Unleash your creative beast – and write a bestseller

One man who let his creative beast run free was author Hunter S Thompson, played here by Johnny Depp in The Rum Diary
28 Aug 2013 @ 9.42 am
| Education
One man who let his creative beast run free was author Hunter S Thompson, played here by Johnny Depp in The Rum Diary
One man who let his creative beast run free was author Hunter S Thompson, played here by Johnny Depp in The Rum Diary

lizzi-linklater-headshotThink you’re not creative? Think again. Lizzi Linklater knows how to prod your imagination into action


At this very moment there is, inside you, a creature of yearning creativity struggling to be noticed. It thrashes around roaring, trapped in a cage of rusty neglect while you sternly tell yourself that creativity may not be for you and your busy life.

And yet it is. It really is. And here at the Centre for Lifelong Learning at York University the upcoming year offers you the chance to unleash that struggling, piteous beast into a place of well-stretched splendour, basking in new-found sunshine.

What’s that you say? You don’t think you have it in you to be creative? Well maybe I can persuade you to think again.

How to be creative

The empowering of your imagination, the creativity of your being, is yours for the prodding (I can swear to this because I am a proven Master Prodder).

Just ask yourself: how often do you visualise yourself (looking fabulous, obviously) in that big, fat lottery winning scenario? Or etch out in vivid detail what will happen the next time you see that special person who’s caught your eye?

Or mentally hurl yourself into the turquoise balm of a Mediterranean sea whilst sitting on your dreary, chocolate stained sofa? Often, I bet.

You are, therefore, creative.

And it’s not just me telling you this. Here, sitting studiously alongside me, the staunch Merriam Webster Dictionary also whispers:

Imagination is the act or power of forming a mental image of something not present to the senses or never before wholly perceived in reality.

Indeed, our very existence is littered with an infinite “What ifs…” and “Maybes…’ as we rumble along, often terrifying ourselves with our imaginations. The cat over the road that reads your mind; that awkward neighbour who feigns flamboyancy; and the postman who walks your street with an empty mailbag, never delivering…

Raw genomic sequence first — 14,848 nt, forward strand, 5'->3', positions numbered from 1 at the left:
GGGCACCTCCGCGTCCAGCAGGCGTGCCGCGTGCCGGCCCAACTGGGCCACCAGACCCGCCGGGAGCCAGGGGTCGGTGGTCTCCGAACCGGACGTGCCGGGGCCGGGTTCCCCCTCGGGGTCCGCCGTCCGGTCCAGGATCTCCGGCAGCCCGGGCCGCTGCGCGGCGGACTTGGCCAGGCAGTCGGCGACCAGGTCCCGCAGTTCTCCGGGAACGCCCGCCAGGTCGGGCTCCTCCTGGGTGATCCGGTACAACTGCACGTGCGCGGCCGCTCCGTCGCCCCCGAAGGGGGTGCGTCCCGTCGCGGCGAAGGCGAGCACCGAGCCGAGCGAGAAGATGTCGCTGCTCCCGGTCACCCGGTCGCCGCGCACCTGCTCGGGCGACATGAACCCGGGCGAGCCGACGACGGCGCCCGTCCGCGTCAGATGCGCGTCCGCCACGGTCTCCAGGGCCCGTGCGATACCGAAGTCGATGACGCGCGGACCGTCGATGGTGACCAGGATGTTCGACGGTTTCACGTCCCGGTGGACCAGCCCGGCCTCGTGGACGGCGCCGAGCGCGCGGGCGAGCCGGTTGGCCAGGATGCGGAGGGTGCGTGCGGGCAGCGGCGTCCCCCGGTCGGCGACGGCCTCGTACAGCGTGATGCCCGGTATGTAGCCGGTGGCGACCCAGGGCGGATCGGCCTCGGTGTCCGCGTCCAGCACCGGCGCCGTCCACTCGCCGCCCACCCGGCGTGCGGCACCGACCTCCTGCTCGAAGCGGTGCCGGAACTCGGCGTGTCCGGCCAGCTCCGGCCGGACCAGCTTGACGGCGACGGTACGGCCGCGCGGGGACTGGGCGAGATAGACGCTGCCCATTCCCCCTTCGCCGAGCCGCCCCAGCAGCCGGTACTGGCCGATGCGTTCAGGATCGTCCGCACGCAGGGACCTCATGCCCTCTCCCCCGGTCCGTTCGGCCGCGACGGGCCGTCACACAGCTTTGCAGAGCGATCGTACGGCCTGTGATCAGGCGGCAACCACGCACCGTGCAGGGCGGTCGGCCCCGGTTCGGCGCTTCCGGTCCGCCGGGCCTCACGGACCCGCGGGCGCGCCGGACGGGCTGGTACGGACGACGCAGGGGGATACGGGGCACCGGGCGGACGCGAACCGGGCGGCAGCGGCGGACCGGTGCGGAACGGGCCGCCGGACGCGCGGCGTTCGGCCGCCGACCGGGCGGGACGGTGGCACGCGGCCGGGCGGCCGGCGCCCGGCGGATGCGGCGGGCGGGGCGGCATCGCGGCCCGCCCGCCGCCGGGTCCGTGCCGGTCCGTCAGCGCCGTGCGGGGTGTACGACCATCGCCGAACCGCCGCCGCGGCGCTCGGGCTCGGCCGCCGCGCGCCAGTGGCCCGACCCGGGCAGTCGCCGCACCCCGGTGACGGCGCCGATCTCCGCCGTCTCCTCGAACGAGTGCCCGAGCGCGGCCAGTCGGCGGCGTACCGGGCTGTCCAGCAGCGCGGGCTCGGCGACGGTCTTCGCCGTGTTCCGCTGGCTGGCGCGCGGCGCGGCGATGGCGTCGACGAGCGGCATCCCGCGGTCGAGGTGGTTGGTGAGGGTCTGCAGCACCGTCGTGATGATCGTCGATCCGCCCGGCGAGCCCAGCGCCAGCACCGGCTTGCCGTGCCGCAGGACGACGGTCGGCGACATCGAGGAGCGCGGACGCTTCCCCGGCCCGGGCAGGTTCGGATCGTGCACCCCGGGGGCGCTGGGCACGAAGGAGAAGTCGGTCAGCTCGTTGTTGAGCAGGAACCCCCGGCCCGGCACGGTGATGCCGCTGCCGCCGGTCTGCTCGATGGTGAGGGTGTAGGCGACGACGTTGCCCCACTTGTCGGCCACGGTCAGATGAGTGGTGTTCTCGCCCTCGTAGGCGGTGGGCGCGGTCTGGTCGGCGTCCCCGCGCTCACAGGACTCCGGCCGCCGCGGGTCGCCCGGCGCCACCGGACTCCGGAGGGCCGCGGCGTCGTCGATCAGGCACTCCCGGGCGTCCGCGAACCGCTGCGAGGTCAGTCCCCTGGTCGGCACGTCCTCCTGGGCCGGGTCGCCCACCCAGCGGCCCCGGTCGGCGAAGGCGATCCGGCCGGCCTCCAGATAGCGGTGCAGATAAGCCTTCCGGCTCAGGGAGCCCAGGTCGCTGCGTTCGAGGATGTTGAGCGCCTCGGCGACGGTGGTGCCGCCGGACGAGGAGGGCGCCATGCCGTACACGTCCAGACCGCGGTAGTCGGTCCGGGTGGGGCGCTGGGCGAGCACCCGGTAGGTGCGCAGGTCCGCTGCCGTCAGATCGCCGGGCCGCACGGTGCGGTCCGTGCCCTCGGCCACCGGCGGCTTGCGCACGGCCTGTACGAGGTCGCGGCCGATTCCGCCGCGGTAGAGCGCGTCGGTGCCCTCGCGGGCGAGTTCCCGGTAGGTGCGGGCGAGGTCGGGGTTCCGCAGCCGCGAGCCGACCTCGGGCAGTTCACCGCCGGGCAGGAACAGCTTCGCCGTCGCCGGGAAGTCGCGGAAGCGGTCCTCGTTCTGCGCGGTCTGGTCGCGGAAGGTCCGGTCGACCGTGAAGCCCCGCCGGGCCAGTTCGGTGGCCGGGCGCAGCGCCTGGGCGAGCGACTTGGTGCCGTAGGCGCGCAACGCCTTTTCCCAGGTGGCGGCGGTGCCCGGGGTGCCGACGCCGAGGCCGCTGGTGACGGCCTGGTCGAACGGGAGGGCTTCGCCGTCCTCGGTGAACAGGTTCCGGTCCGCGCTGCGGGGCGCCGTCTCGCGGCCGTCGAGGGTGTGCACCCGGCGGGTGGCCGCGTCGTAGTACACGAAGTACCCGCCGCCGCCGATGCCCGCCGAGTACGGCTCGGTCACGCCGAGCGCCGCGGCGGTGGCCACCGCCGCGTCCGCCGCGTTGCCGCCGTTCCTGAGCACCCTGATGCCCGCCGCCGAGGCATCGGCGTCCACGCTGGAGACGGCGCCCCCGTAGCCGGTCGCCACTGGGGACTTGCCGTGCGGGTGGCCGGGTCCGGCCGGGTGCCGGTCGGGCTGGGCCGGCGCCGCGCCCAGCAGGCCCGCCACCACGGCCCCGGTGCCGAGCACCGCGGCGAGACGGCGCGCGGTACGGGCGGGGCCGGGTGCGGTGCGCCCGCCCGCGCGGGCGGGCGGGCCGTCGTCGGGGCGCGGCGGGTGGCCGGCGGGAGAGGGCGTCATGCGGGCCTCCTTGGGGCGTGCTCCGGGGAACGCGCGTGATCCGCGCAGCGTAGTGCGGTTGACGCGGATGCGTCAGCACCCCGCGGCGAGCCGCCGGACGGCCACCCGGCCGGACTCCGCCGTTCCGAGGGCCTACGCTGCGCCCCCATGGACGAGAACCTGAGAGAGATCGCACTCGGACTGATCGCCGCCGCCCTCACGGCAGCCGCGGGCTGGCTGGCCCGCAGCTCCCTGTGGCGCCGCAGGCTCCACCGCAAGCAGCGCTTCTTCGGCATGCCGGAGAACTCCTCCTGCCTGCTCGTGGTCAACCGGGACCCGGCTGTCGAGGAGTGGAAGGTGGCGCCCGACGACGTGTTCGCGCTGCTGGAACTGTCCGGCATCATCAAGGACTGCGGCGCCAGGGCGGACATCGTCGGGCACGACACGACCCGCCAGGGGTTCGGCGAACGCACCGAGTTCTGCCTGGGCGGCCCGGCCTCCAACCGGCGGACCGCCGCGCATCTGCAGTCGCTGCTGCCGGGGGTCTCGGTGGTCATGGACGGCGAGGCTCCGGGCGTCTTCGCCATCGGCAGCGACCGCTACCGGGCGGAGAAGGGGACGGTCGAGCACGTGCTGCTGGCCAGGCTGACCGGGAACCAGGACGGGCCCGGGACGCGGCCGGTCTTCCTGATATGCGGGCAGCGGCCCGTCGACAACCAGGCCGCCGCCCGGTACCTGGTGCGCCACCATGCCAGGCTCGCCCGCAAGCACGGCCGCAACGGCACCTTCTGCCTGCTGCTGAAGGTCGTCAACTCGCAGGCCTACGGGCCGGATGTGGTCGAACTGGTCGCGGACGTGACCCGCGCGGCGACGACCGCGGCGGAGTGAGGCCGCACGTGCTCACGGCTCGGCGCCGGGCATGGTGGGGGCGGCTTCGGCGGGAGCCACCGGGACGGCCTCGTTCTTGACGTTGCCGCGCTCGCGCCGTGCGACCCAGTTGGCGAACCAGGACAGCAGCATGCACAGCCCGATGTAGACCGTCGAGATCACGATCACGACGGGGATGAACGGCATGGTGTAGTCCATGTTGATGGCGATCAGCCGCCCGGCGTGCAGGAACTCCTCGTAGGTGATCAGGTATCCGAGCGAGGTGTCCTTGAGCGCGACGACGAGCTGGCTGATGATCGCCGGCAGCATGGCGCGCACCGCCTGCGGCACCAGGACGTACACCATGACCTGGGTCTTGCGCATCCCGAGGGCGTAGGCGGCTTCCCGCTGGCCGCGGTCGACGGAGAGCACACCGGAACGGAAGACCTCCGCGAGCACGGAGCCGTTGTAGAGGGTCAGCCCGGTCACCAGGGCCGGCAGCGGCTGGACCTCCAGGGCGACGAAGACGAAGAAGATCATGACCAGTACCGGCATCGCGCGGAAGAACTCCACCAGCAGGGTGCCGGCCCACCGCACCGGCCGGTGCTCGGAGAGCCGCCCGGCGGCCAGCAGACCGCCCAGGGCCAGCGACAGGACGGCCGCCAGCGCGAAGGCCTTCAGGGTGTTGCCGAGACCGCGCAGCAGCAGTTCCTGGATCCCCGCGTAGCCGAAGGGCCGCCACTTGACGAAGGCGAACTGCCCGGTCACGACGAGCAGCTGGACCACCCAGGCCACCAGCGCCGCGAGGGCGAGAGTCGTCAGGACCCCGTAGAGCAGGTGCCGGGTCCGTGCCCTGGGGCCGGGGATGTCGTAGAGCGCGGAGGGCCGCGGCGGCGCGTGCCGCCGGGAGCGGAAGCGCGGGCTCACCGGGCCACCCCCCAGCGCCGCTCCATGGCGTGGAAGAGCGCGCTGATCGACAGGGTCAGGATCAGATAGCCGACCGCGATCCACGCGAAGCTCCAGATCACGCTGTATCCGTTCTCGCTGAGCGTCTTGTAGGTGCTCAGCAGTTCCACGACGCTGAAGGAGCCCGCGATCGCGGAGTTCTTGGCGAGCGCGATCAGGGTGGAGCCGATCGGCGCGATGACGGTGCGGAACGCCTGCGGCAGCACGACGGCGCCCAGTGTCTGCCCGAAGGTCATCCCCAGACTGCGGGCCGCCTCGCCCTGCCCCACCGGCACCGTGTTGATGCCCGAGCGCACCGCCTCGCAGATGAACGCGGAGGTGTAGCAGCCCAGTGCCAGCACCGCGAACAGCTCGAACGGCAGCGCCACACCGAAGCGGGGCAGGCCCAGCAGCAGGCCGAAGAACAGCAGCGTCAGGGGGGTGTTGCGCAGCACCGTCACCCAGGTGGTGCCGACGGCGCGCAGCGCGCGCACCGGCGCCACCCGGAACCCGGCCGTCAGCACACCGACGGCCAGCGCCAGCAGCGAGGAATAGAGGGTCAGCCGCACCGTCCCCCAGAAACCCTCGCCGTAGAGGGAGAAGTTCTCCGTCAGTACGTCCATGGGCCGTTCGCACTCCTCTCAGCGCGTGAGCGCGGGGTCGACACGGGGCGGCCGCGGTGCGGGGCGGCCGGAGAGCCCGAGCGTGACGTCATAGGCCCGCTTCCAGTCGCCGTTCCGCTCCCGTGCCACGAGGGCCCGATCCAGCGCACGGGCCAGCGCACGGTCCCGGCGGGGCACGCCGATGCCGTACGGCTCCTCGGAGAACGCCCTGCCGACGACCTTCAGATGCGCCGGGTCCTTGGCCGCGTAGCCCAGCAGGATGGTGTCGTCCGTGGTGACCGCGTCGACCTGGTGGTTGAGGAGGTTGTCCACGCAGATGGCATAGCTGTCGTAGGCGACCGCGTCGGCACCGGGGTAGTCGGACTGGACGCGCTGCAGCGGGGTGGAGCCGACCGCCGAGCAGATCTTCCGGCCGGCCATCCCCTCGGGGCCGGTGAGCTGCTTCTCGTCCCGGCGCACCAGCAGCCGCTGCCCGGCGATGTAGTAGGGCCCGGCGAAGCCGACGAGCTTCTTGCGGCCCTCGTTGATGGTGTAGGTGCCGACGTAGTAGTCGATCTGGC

Stop dreaming…

Have I convinced you? Let me turn to specifics and have you fix your gaze on how you might channel your frustrated creative self into the wonderful world of writing.

Have you ever dreamed of writing the next bestseller? Fantasised about how your stage play would pan out? Found yourself flirting dangerously with a poem?

Have you witnessed yourself hurling that tedious, tiresome novel into the nearest bin? Seethed with disappointment at the closing scenes of a play? Grunted miserably into your popcorn at a poorly scripted, overrated blockbuster?

Could you do better?

…and start writing

It is, then, time to take action for, as I have just gone to a great deal of trouble to show, we are all creative, imaginative beings.

I am often asked how it’s possible to teach people to write and the answer is actually quite obvious. Like any art form (dance, music, painting) there is much to learn, and what the dancer, the musician and the artist must possess from the outset is a passion for their subject, a desire to plumb its depths, a willingness to open up to new challenges and a hunger to become familiar with technical aspects.

That’s the pact: you bring the dedication and desire and I’ll be right at your side with a lorry-load of brilliantly structured creative writing techniques.

I will also lead you to read as widely as possible, to write relentlessly, to espouse your considered opinions and, often hardest of all, get you to begin to believe in yourself.

So, do check out creative writing at Lifelong Learning. We have a raft of online and face-to-face courses and, quite apart from me, an arsenal of brilliant friendly tutors.

Let that beast free.

 


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  • Elizabeth Linklater teaches a range of accredited creative writing modules at the Centre for Lifelong Learning, both face-to-face and via online delivery, alongside a range of other tutors exploring novel writing, poetry, short stories and scriptwriting
  • The full range of accredited creative writing modules can be found here
  • Follow Lifelong Learning on Twitter @UniOfYork_CLL
  • For more information or to request a copy of the current brochure, email Lifelong Learning, or call 01904 328473
  • To download a PDF version of the brochure, click here